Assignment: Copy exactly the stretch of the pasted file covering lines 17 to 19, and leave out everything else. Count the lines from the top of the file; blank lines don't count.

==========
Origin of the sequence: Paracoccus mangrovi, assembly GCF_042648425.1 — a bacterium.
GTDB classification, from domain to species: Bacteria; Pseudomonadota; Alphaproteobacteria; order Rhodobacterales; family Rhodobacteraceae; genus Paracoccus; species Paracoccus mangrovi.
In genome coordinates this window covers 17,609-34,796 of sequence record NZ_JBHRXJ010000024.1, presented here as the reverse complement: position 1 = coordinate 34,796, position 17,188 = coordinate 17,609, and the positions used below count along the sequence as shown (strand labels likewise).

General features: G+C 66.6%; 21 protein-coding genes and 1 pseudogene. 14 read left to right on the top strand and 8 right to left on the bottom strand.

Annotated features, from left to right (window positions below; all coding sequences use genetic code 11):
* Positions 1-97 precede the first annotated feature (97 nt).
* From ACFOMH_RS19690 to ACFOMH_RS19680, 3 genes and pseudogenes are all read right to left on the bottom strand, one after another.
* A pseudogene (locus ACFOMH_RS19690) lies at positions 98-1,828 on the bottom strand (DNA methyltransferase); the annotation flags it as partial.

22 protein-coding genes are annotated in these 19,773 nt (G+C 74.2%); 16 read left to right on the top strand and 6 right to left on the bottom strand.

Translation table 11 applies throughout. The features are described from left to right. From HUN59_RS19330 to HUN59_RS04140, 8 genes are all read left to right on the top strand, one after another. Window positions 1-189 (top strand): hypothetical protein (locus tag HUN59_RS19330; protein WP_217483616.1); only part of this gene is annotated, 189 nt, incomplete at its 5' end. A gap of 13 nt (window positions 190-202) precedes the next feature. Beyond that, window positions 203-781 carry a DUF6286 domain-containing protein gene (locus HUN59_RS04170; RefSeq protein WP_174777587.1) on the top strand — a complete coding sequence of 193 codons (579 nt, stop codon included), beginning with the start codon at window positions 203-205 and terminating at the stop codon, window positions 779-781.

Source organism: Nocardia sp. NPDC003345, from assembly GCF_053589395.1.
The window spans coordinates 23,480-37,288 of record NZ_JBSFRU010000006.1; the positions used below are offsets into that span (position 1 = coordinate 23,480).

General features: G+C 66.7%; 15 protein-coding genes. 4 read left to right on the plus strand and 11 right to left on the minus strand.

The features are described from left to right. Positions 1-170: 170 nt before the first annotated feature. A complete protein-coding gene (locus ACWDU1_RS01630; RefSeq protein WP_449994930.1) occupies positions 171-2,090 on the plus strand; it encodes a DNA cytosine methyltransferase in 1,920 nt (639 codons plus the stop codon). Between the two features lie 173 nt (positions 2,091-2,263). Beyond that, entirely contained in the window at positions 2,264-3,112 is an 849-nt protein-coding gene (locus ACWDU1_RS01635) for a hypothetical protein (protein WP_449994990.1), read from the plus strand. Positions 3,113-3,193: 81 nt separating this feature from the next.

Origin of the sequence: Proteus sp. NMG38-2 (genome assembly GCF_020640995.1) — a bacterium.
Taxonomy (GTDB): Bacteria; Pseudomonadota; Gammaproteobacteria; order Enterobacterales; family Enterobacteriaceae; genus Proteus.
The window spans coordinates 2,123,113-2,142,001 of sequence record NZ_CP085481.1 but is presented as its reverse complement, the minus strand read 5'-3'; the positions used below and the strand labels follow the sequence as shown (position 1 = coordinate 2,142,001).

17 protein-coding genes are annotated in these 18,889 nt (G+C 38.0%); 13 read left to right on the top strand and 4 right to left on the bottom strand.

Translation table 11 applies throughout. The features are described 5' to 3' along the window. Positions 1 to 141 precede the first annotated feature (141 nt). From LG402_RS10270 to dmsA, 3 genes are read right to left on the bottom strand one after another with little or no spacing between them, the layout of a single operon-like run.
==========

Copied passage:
The window spans coordinates 2,123,113-2,142,001 of sequence record NZ_CP085481.1 but is presented as its reverse complement, the minus strand read 5'-3'; the positions used below and the strand labels follow the sequence as shown (position 1 = coordinate 2,142,001).

17 protein-coding genes are annotated in these 18,889 nt (G+C 38.0%); 13 read left to right on the top strand and 4 right to left on the bottom strand.

Translation table 11 applies throughout. The features are described 5' to 3' along the window. Positions 1 to 141 precede the first annotated feature (141 nt). From LG402_RS10270 to dmsA, 3 genes are read right to left on the bottom strand one after another with little or no spacing between them, the layout of a single operon-like run.